- Associated Press - Friday, October 2, 2015

DECATUR, Ala. (AP) - The 25 cent-a-pack state tax increase on cigarettes that went into effect Thursday hasn’t driven any new customers to the Vape Kloudz electronic cigarette store yet, but co-owner Alexis Knowlton expects it will.

“We hope people will quit smoking and turn to our alternative,” Knowlton said from her store Thursday. “The reality is it’s cheaper and less detrimental to your health.”

Karen Garner, manager of Discount Tobacco Outlet, predicted a few smokers will begin rolling their own cigarettes and some will switch to the electronic cigarette with the state tax increase from 42.5 cents to 67.5 cents per pack of cigarettes.

A handful of people, Garner said, will say they will quit smoking because of the increase.

“But they’ve told me that before,” she said.

Susan Schmelter, who had bought a carton of cigarettes Thursday at Discount Tobacco, called the cigarette tax increase “outlandish.”

“Why raise it?” she asked. “If everybody stops smoking, where are they going to go then?”

Schmelter said she doubts she will quit smoking despite advice that she should give up the habit.

“I have to because the doctor told me to,” she said.

The recently adopted $1.75 billion 2016 state General Fund budget includes about $166 million in revenue-generating measures, including the cigarette tax increase that is expected to raise about $70 million a year.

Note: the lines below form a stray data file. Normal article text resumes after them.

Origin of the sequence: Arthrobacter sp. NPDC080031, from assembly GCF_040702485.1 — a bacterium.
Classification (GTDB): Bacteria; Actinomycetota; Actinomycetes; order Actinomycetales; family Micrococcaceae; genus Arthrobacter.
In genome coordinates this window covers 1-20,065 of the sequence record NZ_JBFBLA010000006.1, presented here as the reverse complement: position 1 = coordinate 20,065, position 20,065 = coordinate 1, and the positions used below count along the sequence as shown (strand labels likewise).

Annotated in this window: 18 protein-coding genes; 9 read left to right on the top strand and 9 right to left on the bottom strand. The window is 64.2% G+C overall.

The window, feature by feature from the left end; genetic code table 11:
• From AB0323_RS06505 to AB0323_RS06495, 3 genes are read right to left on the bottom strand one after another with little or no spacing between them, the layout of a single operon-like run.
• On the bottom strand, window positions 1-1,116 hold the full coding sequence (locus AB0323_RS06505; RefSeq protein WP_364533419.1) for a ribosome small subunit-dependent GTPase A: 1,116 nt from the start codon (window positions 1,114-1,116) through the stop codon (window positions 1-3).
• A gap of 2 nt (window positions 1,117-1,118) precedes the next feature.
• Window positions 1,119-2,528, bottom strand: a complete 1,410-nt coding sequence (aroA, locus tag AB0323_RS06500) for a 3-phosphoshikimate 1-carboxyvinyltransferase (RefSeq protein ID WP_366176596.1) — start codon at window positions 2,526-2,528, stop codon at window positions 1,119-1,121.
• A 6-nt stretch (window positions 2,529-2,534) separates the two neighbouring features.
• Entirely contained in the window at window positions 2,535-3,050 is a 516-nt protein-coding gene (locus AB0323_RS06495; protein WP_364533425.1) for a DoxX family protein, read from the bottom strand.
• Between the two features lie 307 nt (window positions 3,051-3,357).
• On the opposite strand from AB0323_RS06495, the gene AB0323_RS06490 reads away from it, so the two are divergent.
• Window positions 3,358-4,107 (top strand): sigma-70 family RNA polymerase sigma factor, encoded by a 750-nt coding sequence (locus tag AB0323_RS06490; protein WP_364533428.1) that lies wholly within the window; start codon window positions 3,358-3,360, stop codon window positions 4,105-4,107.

Studies have shown that increasing cigarette taxes reduces the number of smokers and deters youths from starting to smoke. The benefit of fewer smokers, studies have found, is a savings in health care costs.

Studies also have shown that cigarette tax increases hit low-income smokers the hardest.

“Taxes keep going up and up, the poor keep getting poorer and the rich keep getting richer,” Addie Foster, of Decatur, said after buying two packs of L&M; cigarettes at Fuel Zone on Sixth Avenue Southeast.

Foster paid $4.25 Thursday for each pack of L&M;’s. Those same cigarettes cost her $3.98 a pack on Wednesday.

Foster, 54, said she needs to quit her pack-a-day habit of 30 years.

“It’s not so much the tax is going to make me quit, but it’s going to be a consideration as a health matter,” she said.

Schmelter said she knew the state was increasing the cigarette tax but forgot that it was going into effect. She paid $41.19 for a carton of cigarettes Thursday that would have cost less the day before.

Garner said a few customers stocked up with four or five cartons before the tax went into effect.

“We’ve been telling them for the last week and a half or so,” she said.

The $2.50 added cost for a carton of cigarettes from the tax hike also produces an additional 23 cents in sales tax in Decatur.

Brandy Kinney, a clerk at Discount Tobacco, began rolling her cigarettes about four years ago.

“I couldn’t afford the regular ones, and that was before they went up to what they are now,” she said.

Discount Tobacco sells a cigarette rolling machine for $42.95 and sells cigarette tubes and bagged tobacco. Kinney said a carton of cigarettes that she rolls costs her about $10.

An electronic cigarette starter kit at Vape Kloudz costs about $45, Knowlton said. The e-cigarette’s liquid solution will cost about $25 a month, she said.

Knowlton, 48, smoked for about 30 years before quitting more than two years ago.

“I feel a lot better,” she said. “I can see where I’ve definitely saved money.”

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Information from: The Decatur Daily, https://www.decaturdaily.com/decaturdaily/index.shtml

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